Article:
Drug, set or setting – greatest impact upon drug use problems?
Drug, set or setting – which has the greatest impact upon drug use problems?
Good question. Another way of phrasing the question is whether the individual or the group is the primary determinant of addiction. The answer is the “setting” or the “group.” Of course, this includes cultural setting, which is a colossal predictor.
In multivariate models (including Cahalan and Room’s classic Problem Drinking Among American Men, 1974 ), the best predictors of drinking problems are ethnic, social class, and setting variables, most notably drinking by immediate cohorts (you drink like the people you hang out with). Of course, while everyone is drinking excessively and using drugs, some individuals do take off on independent careers of abuse, like Sid Vicious (as depicted in the film, Sid and Nancy).
In his dishonest book (The Natural History of Alcoholism, 1982), George Vaillant, while skewing his interpretations against his data to find genetic determinism and AA salvation, nonetheless conclusively indicated that his data—about predicting alcoholism over the life courses of several hundred inner-city Boston men—showed cultural background was remarkably determinative: Irish Americans, despite drinking less, were seven times more likely to develop alcohol dependence than Italian (along with Greek and Jewish) Americans.
Overlaying everything in drinking and drug-taking is the cultural milieu. Whenever you review anthropological work with alcohol (see Mac Marshall and Dwight Heath), as in the classic work by MacAndrew and Edgerton, Drunken Comportment (1969), the most striking finding is that people in various cultures drink together and behave in unison while drinking, even as they undergo the most bizarre states and aberrant reactions to alcohol. The same is at least as true of various drugs, none of which is as universally used as alcohol.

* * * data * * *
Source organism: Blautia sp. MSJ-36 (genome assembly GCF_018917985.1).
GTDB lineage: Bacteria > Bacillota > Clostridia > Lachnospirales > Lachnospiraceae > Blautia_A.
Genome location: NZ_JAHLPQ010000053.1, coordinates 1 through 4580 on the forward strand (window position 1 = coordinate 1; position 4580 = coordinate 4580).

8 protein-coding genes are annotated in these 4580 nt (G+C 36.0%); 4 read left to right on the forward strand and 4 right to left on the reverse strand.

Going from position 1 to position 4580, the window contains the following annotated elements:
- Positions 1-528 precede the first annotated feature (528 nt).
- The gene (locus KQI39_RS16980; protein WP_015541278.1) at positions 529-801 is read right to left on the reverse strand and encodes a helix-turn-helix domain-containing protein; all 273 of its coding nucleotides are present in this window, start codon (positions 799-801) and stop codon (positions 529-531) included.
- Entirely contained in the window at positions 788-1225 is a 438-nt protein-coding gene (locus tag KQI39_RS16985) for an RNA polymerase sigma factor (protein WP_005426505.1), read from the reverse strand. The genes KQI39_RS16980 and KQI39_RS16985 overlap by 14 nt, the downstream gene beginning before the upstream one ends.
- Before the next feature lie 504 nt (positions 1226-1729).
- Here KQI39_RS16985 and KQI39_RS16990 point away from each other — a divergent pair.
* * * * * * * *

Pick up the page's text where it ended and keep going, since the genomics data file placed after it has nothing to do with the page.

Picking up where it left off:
Of course, you might argue, it is only “native” cultures which have such uniform reactions to drugs. We in the U.S. and Western World are too fragmented to make similar generalizations. But drug use is nonetheless often highly group centered, even in our civilization. In his book, Drug, Set, and Setting, 1984, Zinberg analyzed primarily individual careers of drug use, showing they were often quite variable. Going way back to his work with heroin users in Vietnam (consider the article he did in the New York Times Magazine, December 5, 1971, “G.I.s and O.J.s in Vietnam”), Zinberg found that withdrawal varied often remarkably among groups such as military units.
Even the great distinctions one finds in individual extremes of use, looked at in the long haul, tend to fluctuate quite remarkably. Examine the longer parabolas of use of even the most severe drug users (this work is now best found among cocaine users—see my review in “Cocaine and the concept of addiction“)—and one finds that even addicts will tune down their use as their life circumstances evolve. The same is true of alcoholics. Dawson (1996) found that almost two-thirds of alcohol dependent Americans will eliminate the pathology of their drinking over a 20 year period while still continuing to imbibe (see my review of Dawson). It happened to my father-in-law.
Now the bad news. These things are barely studied in America anymore in the case of alcohol, although as my review shows, for the exotic fauna of cocaine users the government supports a certain amount of field research. Nonetheless, in formulating models of addiction, our peerless leaders seek nothing so much as to pretend that setting and individual career variations in addiction are nonexistent, thereby invalidating their efforts from the get-go. Indeed, my efforts in The Meaning of Addiction were geared specifically to the goal of incorporating settings and careers of drug use into a viable model of addiction.